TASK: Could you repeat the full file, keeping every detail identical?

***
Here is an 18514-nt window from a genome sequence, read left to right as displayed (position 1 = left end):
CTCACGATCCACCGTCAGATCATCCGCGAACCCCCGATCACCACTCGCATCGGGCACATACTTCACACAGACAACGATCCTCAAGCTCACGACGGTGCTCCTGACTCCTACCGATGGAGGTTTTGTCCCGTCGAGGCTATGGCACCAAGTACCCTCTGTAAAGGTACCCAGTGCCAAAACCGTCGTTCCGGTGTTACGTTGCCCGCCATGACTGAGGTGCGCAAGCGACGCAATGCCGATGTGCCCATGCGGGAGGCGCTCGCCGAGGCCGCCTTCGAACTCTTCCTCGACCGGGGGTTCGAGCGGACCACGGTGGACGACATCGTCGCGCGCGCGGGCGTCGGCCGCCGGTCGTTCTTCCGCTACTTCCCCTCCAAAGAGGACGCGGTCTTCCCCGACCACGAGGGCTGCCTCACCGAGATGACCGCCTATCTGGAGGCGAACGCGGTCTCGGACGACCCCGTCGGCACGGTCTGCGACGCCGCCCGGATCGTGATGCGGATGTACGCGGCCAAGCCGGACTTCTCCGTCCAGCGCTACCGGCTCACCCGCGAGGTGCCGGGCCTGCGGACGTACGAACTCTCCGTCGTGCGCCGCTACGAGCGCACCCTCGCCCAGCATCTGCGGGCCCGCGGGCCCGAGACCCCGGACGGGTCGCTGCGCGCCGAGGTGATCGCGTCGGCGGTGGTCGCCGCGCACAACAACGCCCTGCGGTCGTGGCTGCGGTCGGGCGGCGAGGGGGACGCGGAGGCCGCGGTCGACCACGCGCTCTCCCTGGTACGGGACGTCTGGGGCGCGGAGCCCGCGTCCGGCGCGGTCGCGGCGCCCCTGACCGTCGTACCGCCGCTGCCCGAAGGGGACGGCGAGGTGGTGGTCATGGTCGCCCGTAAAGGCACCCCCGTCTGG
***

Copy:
Here is an 18514-nt window from a genome sequence, read left to right as displayed (position 1 = left end):
CTCACGATCCACCGTCAGATCATCCGCGAACCCCCGATCACCACTCGCATCGGGCACATACTTCACACAGACAACGATCCTCAAGCTCACGACGGTGCTCCTGACTCCTACCGATGGAGGTTTTGTCCCGTCGAGGCTATGGCACCAAGTACCCTCTGTAAAGGTACCCAGTGCCAAAACCGTCGTTCCGGTGTTACGTTGCCCGCCATGACTGAGGTGCGCAAGCGACGCAATGCCGATGTGCCCATGCGGGAGGCGCTCGCCGAGGCCGCCTTCGAACTCTTCCTCGACCGGGGGTTCGAGCGGACCACGGTGGACGACATCGTCGCGCGCGCGGGCGTCGGCCGCCGGTCGTTCTTCCGCTACTTCCCCTCCAAAGAGGACGCGGTCTTCCCCGACCACGAGGGCTGCCTCACCGAGATGACCGCCTATCTGGAGGCGAACGCGGTCTCGGACGACCCCGTCGGCACGGTCTGCGACGCCGCCCGGATCGTGATGCGGATGTACGCGGCCAAGCCGGACTTCTCCGTCCAGCGCTACCGGCTCACCCGCGAGGTGCCGGGCCTGCGGACGTACGAACTCTCCGTCGTGCGCCGCTACGAGCGCACCCTCGCCCAGCATCTGCGGGCCCGCGGGCCCGAGACCCCGGACGGGTCGCTGCGCGCCGAGGTGATCGCGTCGGCGGTGGTCGCCGCGCACAACAACGCCCTGCGGTCGTGGCTGCGGTCGGGCGGCGAGGGGGACGCGGAGGCCGCGGTCGACCACGCGCTCTCCCTGGTACGGGACGTCTGGGGCGCGGAGCCCGCGTCCGGCGCGGTCGCGGCGCCCCTGACCGTCGTACCGCCGCTGCCCGAAGGGGACGGCGAGGTGGTGGTCATGGTCGCCCGTAAAGGCACCCCCGTCTGG